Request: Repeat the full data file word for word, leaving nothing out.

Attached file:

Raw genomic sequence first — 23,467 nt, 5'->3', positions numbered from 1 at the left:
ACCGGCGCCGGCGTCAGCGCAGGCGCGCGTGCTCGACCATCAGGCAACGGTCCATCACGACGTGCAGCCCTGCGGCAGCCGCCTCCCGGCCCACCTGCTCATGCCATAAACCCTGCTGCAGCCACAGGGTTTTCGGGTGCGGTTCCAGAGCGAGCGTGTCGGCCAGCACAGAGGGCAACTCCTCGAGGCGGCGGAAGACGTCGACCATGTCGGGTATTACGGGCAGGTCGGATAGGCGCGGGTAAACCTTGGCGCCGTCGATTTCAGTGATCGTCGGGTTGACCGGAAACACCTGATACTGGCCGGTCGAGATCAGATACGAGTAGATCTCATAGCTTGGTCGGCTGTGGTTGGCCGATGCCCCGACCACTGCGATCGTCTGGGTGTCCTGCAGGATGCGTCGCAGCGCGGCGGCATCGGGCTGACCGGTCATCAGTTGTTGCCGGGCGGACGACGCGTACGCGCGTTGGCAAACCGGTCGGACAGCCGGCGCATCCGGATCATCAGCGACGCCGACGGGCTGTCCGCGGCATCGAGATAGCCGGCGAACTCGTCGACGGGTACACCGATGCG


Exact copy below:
Raw genomic sequence first — 23,467 nt, 5'->3', positions numbered from 1 at the left:
ACCGGCGCCGGCGTCAGCGCAGGCGCGCGTGCTCGACCATCAGGCAACGGTCCATCACGACGTGCAGCCCTGCGGCAGCCGCCTCCCGGCCCACCTGCTCATGCCATAAACCCTGCTGCAGCCACAGGGTTTTCGGGTGCGGTTCCAGAGCGAGCGTGTCGGCCAGCACAGAGGGCAACTCCTCGAGGCGGCGGAAGACGTCGACCATGTCGGGTATTACGGGCAGGTCGGATAGGCGCGGGTAAACCTTGGCGCCGTCGATTTCAGTGATCGTCGGGTTGACCGGAAACACCTGATACTGGCCGGTCGAGATCAGATACGAGTAGATCTCATAGCTTGGTCGGCTGTGGTTGGCCGATGCCCCGACCACTGCGATCGTCTGGGTGTCCTGCAGGATGCGTCGCAGCGCGGCGGCATCGGGCTGACCGGTCATCAGTTGTTGCCGGGCGGACGACGCGTACGCGCGTTGGCAAACCGGTCGGACAGCCGGCGCATCCGGATCATCAGCGACGCCGACGGGCTGTCCGCGGCATCGAGATAGCCGGCGAACTCGTCGACGGGTACACCGATGCG